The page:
Amazon brought a gang of Tommy Gun-equipped Fires to an Old West high-noon duel with Google's Nexus 7. It's simple, really. Rather than approaching the search giant one-for-one, Amazon pounced with three different tablets in the hopes of snuffing out Google's momentum. The Fire Gang. Not only are the new Kindle Fires equipped to compete, but priced hilariously low. It's crazy. The Nexus 7 should be quivering in its Jelly Bean boots.
This is shaping up to be a huge battle.
Google's tablet is the strongest 7-inch device there is. Not only does it have some wonderful technology, and access to the company's latest suite of applications, it has the company's biggest weapon at its disposal: guts are great and all, but it's the device's buttery smooth beating heart that runs the show. Seriously, Jelly Bean is the pinnacle of mobile OS's; the best there is in a wonderfully cheap tablet. Amazon can't touch that.
So while Amazon's lineup is pretty amazing and up to speed with specs, they all have a pretty unfortunate heart murmur thanks to Ice Cream Sandwich. Not to say ICS is pathetic or God-awful slow; it's not. But under an insanely forked Android, you start to run into problems. It happens when manufacturers mask the vanilla flavor. There's always been a knock against Android for not quite having the same smoothness as iOS. Not so for Jelly Bean.
But what about rooting? That'll likely happen from the outset. Because Amazon is offering up its lineup at such a low cost — $159 for the new Kindle Fire, $200 for the 7-inch Kindle Fire HD and $299 for the 8.9-inch — the tech hungry community will likely scoop them up with that in mind. It happened with Amazon's previous Kindle Fire. ROMs can be the answer to Amazon's ICS handicap, but that isn't the solution for the general public. Try explaining to Grandma how to install Cyanogen.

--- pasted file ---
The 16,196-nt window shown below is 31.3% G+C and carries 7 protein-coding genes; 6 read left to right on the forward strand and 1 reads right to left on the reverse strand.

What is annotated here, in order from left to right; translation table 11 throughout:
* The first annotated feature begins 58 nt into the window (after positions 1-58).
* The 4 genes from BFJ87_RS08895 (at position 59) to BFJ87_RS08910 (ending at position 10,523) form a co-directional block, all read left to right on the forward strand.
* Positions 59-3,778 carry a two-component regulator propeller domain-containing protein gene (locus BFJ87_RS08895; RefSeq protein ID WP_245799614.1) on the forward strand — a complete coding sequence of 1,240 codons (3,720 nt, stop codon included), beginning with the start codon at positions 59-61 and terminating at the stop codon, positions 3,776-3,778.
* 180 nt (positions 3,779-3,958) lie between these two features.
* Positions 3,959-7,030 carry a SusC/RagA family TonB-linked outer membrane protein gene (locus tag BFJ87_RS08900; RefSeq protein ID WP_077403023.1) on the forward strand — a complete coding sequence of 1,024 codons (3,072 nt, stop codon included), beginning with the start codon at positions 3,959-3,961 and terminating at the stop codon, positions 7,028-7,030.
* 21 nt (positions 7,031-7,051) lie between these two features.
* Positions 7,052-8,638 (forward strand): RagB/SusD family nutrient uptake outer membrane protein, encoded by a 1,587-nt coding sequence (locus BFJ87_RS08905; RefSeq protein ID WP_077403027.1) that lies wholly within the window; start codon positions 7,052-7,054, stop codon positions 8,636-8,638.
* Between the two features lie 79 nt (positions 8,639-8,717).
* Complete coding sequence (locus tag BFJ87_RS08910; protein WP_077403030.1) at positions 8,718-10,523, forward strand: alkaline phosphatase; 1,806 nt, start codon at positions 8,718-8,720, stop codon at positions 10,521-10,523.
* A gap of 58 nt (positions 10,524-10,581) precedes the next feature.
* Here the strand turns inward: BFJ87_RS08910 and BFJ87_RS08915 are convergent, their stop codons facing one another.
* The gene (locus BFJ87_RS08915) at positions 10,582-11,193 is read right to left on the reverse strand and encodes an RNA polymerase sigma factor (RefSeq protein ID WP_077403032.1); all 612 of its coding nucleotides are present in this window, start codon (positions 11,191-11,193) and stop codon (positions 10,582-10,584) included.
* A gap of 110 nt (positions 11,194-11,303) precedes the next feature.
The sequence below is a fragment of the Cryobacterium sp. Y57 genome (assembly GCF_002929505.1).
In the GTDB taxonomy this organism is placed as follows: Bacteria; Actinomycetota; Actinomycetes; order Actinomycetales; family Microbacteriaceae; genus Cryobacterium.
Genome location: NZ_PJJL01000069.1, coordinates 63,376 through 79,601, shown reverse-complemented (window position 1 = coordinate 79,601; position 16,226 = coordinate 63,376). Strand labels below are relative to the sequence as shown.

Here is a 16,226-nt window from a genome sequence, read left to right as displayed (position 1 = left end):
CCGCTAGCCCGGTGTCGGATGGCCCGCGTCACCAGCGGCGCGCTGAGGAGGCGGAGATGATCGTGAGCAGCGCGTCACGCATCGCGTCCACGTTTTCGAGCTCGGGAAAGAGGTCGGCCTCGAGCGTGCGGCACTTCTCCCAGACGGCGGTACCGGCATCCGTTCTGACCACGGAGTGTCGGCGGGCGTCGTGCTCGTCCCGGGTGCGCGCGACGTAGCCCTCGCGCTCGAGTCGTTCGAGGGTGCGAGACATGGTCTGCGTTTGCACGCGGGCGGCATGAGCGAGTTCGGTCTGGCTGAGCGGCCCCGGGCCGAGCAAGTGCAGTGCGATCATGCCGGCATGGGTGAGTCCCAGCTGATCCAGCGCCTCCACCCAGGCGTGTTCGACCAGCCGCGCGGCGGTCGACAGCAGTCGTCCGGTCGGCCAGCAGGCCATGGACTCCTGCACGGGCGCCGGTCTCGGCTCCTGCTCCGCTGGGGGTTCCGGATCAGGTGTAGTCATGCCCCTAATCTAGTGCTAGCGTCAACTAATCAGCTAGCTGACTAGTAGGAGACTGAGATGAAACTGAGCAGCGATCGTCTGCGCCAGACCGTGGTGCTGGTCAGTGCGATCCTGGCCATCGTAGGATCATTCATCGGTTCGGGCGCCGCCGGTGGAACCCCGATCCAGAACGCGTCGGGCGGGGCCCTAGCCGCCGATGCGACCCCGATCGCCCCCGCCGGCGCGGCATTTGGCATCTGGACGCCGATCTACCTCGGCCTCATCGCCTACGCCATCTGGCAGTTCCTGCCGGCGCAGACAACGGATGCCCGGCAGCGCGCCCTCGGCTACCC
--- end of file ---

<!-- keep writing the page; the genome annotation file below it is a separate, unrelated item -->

You start to see some advantages when you consider the great features you get with Amazon services. The company stressed that it wants to make money when people use its devices, not when buying them. That's where stuff like Prime comes in, which is why the company introduced so many neat features that'll encourage Fire owners to spend, and spend a lot.
There's X-Ray for books, movies and even textbooks. Basically, it allows users to see the "bones" of whatever content they're consuming. For movies, you can get an entire catalogue of info through IMDb with a simple tap. There's also something great called Immersion Reading, which allows folks to "fuse together printed text and professionally-narrated audiobooks." It's like group reading in school, or story time with a loved one.
There's also Whispersync for Voice, for Games, Kindle FreeTime, an all-new email, and a redesigned photos experience. These features are all great for the consumer; they'll be how Amazon woos people over to its insane online consortium.
It might come down to who markets their respective tablets better heading into the holiday season. People still may not know that Google even announced its Nexus 7, even though it was plastered on Google.com. Amazon on the other hand? Everyone knows Amazon offers hardware. Everyone knows what a Kindle Fire is.
Amazon's website will likely be one of the top three viewed this holiday season, meaning a lot of ad impressions are getting through for its new lineup. Ohhh, new toy, at an impulse buy price. And I haven't even mentioned the fact that there will be a 32GB version with 4G LTE at just $500 with a plan that's only $50 a year. Ha, whaaat? The Nexus 7 doesn't have that.
It'll be very interesting to see how this plays out among consumers. For most, Google's Nexus 7 is the clear choice because of vanilla Jelly Bean. For others — mom, dad, aunt, uncle — the trio of Fires may be a temptation that can't be ignored. The only big caveat here is the Nexus 7 has been out for a few months already; the 7-inch Fire HD doesn't ship until Sept. 14, and the 8.9-inch doesn't ship until Nov. 20, which is well on the other side of both the Surface and (probably) Apple iPad mini. Either way, it's great to be in the tablet market, and it's great to be a fan of technology.